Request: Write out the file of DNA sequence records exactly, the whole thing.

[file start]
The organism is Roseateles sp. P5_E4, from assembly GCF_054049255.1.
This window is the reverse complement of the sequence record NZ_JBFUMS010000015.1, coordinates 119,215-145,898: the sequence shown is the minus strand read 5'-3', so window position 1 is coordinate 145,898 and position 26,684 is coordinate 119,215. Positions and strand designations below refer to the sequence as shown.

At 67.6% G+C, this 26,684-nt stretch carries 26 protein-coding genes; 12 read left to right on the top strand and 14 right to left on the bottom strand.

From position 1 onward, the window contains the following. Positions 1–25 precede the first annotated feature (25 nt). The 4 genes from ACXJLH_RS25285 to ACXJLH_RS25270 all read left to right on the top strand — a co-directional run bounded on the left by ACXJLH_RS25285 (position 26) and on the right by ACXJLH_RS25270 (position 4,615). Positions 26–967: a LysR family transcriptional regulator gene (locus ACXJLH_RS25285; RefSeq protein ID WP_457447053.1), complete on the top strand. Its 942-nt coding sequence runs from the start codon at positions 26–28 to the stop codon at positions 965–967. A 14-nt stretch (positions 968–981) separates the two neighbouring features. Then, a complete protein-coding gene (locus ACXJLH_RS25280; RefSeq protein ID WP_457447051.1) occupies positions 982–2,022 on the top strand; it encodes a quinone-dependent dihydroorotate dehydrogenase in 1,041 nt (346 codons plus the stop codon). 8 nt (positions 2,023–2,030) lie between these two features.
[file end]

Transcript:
The organism is Roseateles sp. P5_E4, from assembly GCF_054049255.1.
This window is the reverse complement of the sequence record NZ_JBFUMS010000015.1, coordinates 119,215-145,898: the sequence shown is the minus strand read 5'-3', so window position 1 is coordinate 145,898 and position 26,684 is coordinate 119,215. Positions and strand designations below refer to the sequence as shown.

At 67.6% G+C, this 26,684-nt stretch carries 26 protein-coding genes; 12 read left to right on the top strand and 14 right to left on the bottom strand.

From position 1 onward, the window contains the following. Positions 1–25 precede the first annotated feature (25 nt). The 4 genes from ACXJLH_RS25285 to ACXJLH_RS25270 all read left to right on the top strand — a co-directional run bounded on the left by ACXJLH_RS25285 (position 26) and on the right by ACXJLH_RS25270 (position 4,615). Positions 26–967: a LysR family transcriptional regulator gene (locus ACXJLH_RS25285; RefSeq protein ID WP_457447053.1), complete on the top strand. Its 942-nt coding sequence runs from the start codon at positions 26–28 to the stop codon at positions 965–967. A 14-nt stretch (positions 968–981) separates the two neighbouring features. Then, a complete protein-coding gene (locus ACXJLH_RS25280; RefSeq protein ID WP_457447051.1) occupies positions 982–2,022 on the top strand; it encodes a quinone-dependent dihydroorotate dehydrogenase in 1,041 nt (346 codons plus the stop codon). 8 nt (positions 2,023–2,030) lie between these two features.